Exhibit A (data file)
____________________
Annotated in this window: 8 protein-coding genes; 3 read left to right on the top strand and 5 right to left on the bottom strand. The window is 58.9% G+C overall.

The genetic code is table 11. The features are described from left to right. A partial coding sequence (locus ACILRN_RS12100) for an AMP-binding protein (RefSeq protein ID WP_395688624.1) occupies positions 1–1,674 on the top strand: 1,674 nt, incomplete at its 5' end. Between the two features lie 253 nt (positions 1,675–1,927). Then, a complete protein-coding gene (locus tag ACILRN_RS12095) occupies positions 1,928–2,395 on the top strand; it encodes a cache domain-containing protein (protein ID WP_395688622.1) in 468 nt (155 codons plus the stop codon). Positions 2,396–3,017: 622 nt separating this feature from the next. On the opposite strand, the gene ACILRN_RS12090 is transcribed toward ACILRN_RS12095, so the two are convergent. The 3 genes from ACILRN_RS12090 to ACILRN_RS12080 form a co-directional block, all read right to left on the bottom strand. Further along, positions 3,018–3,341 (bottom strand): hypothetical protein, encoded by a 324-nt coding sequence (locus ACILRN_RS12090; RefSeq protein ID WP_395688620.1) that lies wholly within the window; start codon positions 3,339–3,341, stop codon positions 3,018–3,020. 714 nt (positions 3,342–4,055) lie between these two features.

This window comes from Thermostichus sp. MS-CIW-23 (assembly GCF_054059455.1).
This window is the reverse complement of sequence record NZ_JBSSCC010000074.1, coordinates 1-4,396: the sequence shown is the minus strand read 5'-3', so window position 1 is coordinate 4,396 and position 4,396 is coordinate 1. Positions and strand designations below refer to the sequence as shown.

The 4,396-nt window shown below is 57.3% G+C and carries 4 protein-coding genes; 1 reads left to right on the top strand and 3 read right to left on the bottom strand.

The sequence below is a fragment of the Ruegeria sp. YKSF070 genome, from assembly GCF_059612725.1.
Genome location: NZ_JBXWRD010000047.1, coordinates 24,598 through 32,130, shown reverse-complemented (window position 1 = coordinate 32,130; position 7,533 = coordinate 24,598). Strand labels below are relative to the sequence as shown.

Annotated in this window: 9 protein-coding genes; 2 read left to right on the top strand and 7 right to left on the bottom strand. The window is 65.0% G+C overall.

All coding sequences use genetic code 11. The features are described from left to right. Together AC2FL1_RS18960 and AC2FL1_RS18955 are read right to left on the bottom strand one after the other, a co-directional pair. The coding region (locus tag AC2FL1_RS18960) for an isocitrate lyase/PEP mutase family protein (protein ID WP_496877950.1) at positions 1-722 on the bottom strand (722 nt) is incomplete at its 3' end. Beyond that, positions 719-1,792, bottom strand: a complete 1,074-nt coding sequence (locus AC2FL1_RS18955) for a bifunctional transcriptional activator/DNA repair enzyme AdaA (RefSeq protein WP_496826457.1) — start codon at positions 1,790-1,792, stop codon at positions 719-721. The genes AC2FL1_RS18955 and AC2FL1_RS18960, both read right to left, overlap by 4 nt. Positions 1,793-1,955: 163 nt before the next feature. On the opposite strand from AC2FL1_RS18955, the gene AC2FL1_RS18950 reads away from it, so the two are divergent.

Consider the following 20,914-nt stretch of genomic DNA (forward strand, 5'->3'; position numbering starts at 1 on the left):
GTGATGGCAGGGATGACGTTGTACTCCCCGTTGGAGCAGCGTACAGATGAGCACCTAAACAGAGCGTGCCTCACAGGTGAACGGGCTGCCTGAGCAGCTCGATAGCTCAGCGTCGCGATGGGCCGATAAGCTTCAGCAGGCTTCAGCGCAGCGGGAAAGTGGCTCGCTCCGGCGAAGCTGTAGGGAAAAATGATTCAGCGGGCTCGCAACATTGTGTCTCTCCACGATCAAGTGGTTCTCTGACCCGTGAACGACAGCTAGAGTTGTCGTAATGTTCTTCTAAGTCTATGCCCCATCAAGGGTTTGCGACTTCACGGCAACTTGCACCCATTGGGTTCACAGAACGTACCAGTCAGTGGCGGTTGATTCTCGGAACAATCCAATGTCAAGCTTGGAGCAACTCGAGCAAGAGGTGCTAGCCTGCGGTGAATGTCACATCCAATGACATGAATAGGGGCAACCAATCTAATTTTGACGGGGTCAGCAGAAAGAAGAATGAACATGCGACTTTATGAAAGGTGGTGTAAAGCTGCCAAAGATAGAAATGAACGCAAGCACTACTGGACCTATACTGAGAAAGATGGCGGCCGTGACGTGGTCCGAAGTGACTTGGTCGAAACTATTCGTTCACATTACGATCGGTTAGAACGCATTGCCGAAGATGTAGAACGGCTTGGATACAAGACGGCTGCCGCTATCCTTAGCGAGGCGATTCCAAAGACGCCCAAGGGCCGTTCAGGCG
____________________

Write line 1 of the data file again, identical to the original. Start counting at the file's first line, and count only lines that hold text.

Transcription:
Annotated in this window: 8 protein-coding genes; 3 read left to right on the top strand and 5 right to left on the bottom strand. The window is 58.9% G+C overall.